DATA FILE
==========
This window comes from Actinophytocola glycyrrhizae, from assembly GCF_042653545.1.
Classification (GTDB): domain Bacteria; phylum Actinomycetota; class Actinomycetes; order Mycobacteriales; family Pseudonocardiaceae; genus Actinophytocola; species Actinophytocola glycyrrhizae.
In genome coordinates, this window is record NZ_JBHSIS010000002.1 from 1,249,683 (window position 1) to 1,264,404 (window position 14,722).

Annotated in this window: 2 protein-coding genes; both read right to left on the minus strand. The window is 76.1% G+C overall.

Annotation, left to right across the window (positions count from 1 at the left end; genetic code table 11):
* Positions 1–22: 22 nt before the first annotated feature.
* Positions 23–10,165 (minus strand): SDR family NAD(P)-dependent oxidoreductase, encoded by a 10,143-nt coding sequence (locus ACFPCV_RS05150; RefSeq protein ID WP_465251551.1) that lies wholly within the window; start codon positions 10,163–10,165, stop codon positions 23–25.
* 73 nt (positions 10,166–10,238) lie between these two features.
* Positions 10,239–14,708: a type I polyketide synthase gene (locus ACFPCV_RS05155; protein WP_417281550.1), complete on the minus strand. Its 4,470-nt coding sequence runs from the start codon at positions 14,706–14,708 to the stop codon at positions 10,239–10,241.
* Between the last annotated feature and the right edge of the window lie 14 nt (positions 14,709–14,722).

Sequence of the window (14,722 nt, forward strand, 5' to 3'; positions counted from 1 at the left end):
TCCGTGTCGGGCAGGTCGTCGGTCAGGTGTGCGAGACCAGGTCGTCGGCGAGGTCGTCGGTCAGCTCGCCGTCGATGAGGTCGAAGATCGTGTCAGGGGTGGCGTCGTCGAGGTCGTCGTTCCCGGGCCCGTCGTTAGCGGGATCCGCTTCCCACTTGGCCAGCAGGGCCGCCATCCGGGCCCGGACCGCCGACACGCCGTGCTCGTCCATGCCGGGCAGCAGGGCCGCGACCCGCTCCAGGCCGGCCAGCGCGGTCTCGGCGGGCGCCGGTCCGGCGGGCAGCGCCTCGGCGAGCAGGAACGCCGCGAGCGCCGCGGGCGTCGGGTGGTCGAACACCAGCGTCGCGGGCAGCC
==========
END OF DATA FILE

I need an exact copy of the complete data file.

This window comes from Actinophytocola glycyrrhizae, from assembly GCF_042653545.1.
Classification (GTDB): domain Bacteria; phylum Actinomycetota; class Actinomycetes; order Mycobacteriales; family Pseudonocardiaceae; genus Actinophytocola; species Actinophytocola glycyrrhizae.
In genome coordinates, this window is record NZ_JBHSIS010000002.1 from 1,249,683 (window position 1) to 1,264,404 (window position 14,722).

Annotated in this window: 2 protein-coding genes; both read right to left on the minus strand. The window is 76.1% G+C overall.

Annotation, left to right across the window (positions count from 1 at the left end; genetic code table 11):
* Positions 1–22: 22 nt before the first annotated feature.
* Positions 23–10,165 (minus strand): SDR family NAD(P)-dependent oxidoreductase, encoded by a 10,143-nt coding sequence (locus ACFPCV_RS05150; RefSeq protein ID WP_465251551.1) that lies wholly within the window; start codon positions 10,163–10,165, stop codon positions 23–25.
* 73 nt (positions 10,166–10,238) lie between these two features.
* Positions 10,239–14,708: a type I polyketide synthase gene (locus ACFPCV_RS05155; protein WP_417281550.1), complete on the minus strand. Its 4,470-nt coding sequence runs from the start codon at positions 14,706–14,708 to the stop codon at positions 10,239–10,241.
* Between the last annotated feature and the right edge of the window lie 14 nt (positions 14,709–14,722).

Sequence of the window (14,722 nt, forward strand, 5' to 3'; positions counted from 1 at the left end):
TCCGTGTCGGGCAGGTCGTCGGTCAGGTGTGCGAGACCAGGTCGTCGGCGAGGTCGTCGGTCAGCTCGCCGTCGATGAGGTCGAAGATCGTGTCAGGGGTGGCGTCGTCGAGGTCGTCGTTCCCGGGCCCGTCGTTAGCGGGATCCGCTTCCCACTTGGCCAGCAGGGCCGCCATCCGGGCCCGGACCGCCGACACGCCGTGCTCGTCCATGCCGGGCAGCAGGGCCGCGACCCGCTCCAGGCCGGCCAGCGCGGTCTCGGCGGGCGCCGGTCCGGCGGGCAGCGCCTCGGCGAGCAGGAACGCCGCGAGCGCCGCGGGCGTCGGGTGGTCGAACACCAGCGTCGCGGGCAGCC